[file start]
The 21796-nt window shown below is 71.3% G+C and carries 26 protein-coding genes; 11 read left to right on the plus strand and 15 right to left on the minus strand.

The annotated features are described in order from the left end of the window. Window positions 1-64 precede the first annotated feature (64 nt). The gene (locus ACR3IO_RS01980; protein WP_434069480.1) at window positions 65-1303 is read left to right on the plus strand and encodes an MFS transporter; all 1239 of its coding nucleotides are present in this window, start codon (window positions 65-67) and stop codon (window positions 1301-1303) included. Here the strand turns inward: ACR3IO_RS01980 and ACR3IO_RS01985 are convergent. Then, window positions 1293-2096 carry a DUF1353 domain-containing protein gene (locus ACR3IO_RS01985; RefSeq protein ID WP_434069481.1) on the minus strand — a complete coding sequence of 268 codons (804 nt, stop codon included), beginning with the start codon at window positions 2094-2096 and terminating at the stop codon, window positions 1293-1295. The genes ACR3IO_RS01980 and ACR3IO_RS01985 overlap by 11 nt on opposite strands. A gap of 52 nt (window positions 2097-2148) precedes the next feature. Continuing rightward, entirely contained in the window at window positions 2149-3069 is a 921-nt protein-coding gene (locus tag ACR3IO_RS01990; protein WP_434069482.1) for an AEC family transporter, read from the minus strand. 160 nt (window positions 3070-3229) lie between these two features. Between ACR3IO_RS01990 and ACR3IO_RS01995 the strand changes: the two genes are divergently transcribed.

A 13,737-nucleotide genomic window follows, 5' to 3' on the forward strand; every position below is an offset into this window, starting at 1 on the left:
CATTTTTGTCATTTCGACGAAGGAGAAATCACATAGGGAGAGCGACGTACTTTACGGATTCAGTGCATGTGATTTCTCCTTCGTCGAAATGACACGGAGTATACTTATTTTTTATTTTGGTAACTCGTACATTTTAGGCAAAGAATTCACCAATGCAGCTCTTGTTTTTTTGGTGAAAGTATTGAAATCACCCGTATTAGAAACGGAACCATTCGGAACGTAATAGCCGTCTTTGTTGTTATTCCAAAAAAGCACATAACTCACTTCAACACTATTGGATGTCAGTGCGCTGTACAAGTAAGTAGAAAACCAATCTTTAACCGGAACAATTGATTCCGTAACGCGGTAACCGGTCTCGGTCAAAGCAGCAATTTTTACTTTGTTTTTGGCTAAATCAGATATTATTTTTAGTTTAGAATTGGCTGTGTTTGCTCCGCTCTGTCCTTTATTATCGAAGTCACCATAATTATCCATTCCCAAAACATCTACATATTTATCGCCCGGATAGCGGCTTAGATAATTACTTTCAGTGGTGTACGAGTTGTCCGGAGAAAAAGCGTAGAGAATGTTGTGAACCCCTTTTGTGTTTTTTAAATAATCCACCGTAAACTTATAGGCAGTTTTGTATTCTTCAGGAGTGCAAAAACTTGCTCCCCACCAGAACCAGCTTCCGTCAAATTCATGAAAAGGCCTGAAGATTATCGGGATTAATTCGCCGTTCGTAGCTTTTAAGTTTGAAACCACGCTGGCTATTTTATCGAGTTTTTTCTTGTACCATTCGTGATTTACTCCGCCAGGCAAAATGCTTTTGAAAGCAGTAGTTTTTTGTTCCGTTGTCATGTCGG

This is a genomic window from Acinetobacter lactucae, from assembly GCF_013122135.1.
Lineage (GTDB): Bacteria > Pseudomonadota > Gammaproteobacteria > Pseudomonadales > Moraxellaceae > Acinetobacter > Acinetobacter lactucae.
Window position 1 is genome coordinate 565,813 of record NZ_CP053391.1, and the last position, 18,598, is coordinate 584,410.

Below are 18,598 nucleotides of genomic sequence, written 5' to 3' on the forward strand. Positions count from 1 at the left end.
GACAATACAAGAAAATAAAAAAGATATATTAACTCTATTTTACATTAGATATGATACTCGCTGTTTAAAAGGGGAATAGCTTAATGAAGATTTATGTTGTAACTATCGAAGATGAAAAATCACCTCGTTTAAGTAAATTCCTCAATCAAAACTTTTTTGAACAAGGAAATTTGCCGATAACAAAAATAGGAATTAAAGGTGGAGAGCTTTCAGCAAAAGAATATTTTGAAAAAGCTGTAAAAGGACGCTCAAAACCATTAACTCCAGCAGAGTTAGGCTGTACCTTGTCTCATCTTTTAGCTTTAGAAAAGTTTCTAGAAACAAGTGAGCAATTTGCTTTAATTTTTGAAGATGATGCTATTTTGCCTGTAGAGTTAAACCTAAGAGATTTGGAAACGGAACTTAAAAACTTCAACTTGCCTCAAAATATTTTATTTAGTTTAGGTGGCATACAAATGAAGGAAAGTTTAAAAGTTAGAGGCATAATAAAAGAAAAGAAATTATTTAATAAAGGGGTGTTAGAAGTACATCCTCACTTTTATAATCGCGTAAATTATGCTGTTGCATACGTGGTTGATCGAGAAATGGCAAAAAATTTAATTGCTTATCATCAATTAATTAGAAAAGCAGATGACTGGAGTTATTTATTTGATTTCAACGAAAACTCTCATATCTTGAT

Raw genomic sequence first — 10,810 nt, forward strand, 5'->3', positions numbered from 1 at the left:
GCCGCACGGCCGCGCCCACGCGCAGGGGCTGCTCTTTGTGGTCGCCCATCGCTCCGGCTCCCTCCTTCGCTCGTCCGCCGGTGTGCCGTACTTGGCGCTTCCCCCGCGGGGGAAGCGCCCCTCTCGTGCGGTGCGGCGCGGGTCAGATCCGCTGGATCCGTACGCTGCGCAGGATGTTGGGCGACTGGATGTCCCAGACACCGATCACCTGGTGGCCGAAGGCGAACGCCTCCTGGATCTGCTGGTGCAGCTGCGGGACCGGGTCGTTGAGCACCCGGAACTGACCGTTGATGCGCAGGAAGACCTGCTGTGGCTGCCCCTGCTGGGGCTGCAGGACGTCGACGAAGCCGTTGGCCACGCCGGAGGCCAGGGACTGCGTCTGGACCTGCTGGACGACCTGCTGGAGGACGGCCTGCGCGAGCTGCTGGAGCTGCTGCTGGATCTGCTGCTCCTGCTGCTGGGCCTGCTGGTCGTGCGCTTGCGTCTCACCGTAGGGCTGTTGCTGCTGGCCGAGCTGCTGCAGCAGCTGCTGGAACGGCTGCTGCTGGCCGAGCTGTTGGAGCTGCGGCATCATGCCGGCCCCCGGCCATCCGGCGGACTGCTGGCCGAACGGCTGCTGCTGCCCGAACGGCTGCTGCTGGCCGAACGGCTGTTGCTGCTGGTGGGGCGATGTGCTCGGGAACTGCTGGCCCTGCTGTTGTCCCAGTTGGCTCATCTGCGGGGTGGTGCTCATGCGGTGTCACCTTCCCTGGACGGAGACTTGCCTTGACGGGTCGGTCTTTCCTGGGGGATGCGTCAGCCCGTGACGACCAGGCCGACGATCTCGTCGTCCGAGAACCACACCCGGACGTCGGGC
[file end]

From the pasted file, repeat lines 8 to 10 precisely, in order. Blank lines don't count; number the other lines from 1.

Below are 18,598 nucleotides of genomic sequence, written 5' to 3' on the forward strand. Positions count from 1 at the left end.
GACAATACAAGAAAATAAAAAAGATATATTAACTCTATTTTACATTAGATATGATACTCGCTGTTTAAAAGGGGAATAGCTTAATGAAGATTTATGTTGTAACTATCGAAGATGAAAAATCACCTCGTTTAAGTAAATTCCTCAATCAAAACTTTTTTGAACAAGGAAATTTGCCGATAACAAAAATAGGAATTAAAGGTGGAGAGCTTTCAGCAAAAGAATATTTTGAAAAAGCTGTAAAAGGACGCTCAAAACCATTAACTCCAGCAGAGTTAGGCTGTACCTTGTCTCATCTTTTAGCTTTAGAAAAGTTTCTAGAAACAAGTGAGCAATTTGCTTTAATTTTTGAAGATGATGCTATTTTGCCTGTAGAGTTAAACCTAAGAGATTTGGAAACGGAACTTAAAAACTTCAACTTGCCTCAAAATATTTTATTTAGTTTAGGTGGCATACAAATGAAGGAAAGTTTAAAAGTTAGAGGCATAATAAAAGAAAAGAAATTATTTAATAAAGGGGTGTTAGAAGTACATCCTCACTTTTATAATCGCGTAAATTATGCTGTTGCATACGTGGTTGATCGAGAAATGGCAAAAAATTTAATTGCTTATCATCAATTAATTAGAAAAGCAGATGACTGGAGTTATTTATTTGATTTCAACGAAAACTCTCATATCTTGAT

Raw genomic sequence first — 10,810 nt, forward strand, 5'->3', positions numbered from 1 at the left: